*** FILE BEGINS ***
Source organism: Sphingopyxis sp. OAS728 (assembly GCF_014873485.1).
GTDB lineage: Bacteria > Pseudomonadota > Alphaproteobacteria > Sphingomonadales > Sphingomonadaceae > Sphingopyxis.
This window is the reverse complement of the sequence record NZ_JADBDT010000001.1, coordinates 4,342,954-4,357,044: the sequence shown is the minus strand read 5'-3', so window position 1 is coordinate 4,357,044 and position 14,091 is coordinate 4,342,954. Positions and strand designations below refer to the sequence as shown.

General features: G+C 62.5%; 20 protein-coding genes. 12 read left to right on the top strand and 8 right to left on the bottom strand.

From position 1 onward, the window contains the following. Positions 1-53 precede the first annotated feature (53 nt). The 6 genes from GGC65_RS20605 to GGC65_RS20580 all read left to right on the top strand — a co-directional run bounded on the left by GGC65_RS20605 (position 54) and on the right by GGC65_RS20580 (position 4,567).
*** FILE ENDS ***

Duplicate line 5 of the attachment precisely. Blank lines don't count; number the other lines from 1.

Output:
From position 1 onward, the window contains the following. Positions 1-53 precede the first annotated feature (53 nt). The 6 genes from GGC65_RS20605 to GGC65_RS20580 all read left to right on the top strand — a co-directional run bounded on the left by GGC65_RS20605 (position 54) and on the right by GGC65_RS20580 (position 4,567).